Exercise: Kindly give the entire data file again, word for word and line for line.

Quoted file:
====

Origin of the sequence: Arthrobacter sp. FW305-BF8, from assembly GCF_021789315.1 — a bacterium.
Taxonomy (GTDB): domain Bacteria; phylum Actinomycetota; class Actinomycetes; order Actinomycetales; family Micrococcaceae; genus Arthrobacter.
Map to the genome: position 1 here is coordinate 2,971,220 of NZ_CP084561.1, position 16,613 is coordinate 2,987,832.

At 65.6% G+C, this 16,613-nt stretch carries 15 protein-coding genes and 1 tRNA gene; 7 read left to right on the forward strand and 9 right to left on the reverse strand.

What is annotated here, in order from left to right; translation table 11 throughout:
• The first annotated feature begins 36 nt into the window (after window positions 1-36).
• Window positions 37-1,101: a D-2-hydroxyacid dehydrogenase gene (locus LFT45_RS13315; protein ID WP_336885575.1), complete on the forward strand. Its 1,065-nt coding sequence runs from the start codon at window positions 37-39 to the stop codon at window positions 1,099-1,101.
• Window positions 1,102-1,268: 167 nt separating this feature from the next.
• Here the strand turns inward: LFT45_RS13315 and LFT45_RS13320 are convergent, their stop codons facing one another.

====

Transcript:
Origin of the sequence: Arthrobacter sp. FW305-BF8, from assembly GCF_021789315.1 — a bacterium.
Taxonomy (GTDB): domain Bacteria; phylum Actinomycetota; class Actinomycetes; order Actinomycetales; family Micrococcaceae; genus Arthrobacter.
Map to the genome: position 1 here is coordinate 2,971,220 of NZ_CP084561.1, position 16,613 is coordinate 2,987,832.

At 65.6% G+C, this 16,613-nt stretch carries 15 protein-coding genes and 1 tRNA gene; 7 read left to right on the forward strand and 9 right to left on the reverse strand.

What is annotated here, in order from left to right; translation table 11 throughout:
• The first annotated feature begins 36 nt into the window (after window positions 1-36).
• Window positions 37-1,101: a D-2-hydroxyacid dehydrogenase gene (locus LFT45_RS13315; protein ID WP_336885575.1), complete on the forward strand. Its 1,065-nt coding sequence runs from the start codon at window positions 37-39 to the stop codon at window positions 1,099-1,101.
• Window positions 1,102-1,268: 167 nt separating this feature from the next.
• Here the strand turns inward: LFT45_RS13315 and LFT45_RS13320 are convergent, their stop codons facing one another.